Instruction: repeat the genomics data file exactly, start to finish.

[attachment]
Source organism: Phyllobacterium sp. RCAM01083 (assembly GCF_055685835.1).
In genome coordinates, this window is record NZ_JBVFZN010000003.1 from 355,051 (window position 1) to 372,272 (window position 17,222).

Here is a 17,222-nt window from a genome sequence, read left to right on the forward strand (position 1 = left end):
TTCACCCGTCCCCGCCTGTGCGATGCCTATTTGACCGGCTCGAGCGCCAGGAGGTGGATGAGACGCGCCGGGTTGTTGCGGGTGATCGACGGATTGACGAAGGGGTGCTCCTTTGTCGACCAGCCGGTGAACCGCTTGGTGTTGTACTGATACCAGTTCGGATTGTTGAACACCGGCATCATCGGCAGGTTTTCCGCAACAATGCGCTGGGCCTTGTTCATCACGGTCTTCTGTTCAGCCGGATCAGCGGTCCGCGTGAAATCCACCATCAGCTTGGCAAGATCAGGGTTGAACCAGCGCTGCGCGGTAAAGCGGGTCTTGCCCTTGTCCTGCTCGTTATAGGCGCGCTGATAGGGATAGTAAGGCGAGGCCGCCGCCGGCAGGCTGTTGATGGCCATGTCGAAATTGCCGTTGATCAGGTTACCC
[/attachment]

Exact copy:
Source organism: Phyllobacterium sp. RCAM01083 (assembly GCF_055685835.1).
In genome coordinates, this window is record NZ_JBVFZN010000003.1 from 355,051 (window position 1) to 372,272 (window position 17,222).

Here is a 17,222-nt window from a genome sequence, read left to right on the forward strand (position 1 = left end):
TTCACCCGTCCCCGCCTGTGCGATGCCTATTTGACCGGCTCGAGCGCCAGGAGGTGGATGAGACGCGCCGGGTTGTTGCGGGTGATCGACGGATTGACGAAGGGGTGCTCCTTTGTCGACCAGCCGGTGAACCGCTTGGTGTTGTACTGATACCAGTTCGGATTGTTGAACACCGGCATCATCGGCAGGTTTTCCGCAACAATGCGCTGGGCCTTGTTCATCACGGTCTTCTGTTCAGCCGGATCAGCGGTCCGCGTGAAATCCACCATCAGCTTGGCAAGATCAGGGTTGAACCAGCGCTGCGCGGTAAAGCGGGTCTTGCCCTTGTCCTGCTCGTTATAGGCGCGCTGATAGGGATAGTAAGGCGAGGCCGCCGCCGGCAGGCTGTTGATGGCCATGTCGAAATTGCCGTTGATCAGGTTACCC